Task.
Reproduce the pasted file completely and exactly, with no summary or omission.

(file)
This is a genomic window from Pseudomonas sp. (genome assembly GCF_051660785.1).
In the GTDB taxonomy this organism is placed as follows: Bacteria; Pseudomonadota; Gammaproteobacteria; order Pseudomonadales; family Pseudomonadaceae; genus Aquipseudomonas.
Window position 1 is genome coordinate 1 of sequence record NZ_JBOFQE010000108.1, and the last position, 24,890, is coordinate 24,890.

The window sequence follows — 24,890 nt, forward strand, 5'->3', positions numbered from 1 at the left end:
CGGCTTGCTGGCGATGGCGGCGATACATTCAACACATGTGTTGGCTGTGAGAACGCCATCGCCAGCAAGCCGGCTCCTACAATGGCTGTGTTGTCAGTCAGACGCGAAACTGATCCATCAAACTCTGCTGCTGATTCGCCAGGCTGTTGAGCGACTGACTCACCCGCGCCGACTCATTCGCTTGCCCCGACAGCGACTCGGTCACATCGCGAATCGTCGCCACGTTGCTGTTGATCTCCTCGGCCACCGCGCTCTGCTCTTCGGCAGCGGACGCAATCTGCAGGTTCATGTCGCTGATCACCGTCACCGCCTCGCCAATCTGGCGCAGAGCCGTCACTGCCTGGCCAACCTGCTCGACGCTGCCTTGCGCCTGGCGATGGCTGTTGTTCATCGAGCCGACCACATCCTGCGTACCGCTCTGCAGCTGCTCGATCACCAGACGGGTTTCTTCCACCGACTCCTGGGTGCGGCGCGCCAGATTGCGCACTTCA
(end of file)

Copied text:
This is a genomic window from Pseudomonas sp. (genome assembly GCF_051660785.1).
In the GTDB taxonomy this organism is placed as follows: Bacteria; Pseudomonadota; Gammaproteobacteria; order Pseudomonadales; family Pseudomonadaceae; genus Aquipseudomonas.
Window position 1 is genome coordinate 1 of sequence record NZ_JBOFQE010000108.1, and the last position, 24,890, is coordinate 24,890.

The window sequence follows — 24,890 nt, forward strand, 5'->3', positions numbered from 1 at the left end:
CGGCTTGCTGGCGATGGCGGCGATACATTCAACACATGTGTTGGCTGTGAGAACGCCATCGCCAGCAAGCCGGCTCCTACAATGGCTGTGTTGTCAGTCAGACGCGAAACTGATCCATCAAACTCTGCTGCTGATTCGCCAGGCTGTTGAGCGACTGACTCACCCGCGCCGACTCATTCGCTTGCCCCGACAGCGACTCGGTCACATCGCGAATCGTCGCCACGTTGCTGTTGATCTCCTCGGCCACCGCGCTCTGCTCTTCGGCAGCGGACGCAATCTGCAGGTTCATGTCGCTGATCACCGTCACCGCCTCGCCAATCTGGCGCAGAGCCGTCACTGCCTGGCCAACCTGCTCGACGCTGCCTTGCGCCTGGCGATGGCTGTTGTTCATCGAGCCGACCACATCCTGCGTACCGCTCTGCAGCTGCTCGATCACCAGACGGGTTTCTTCCACCGACTCCTGGGTGCGGCGCGCCAGATTGCGCACTTCA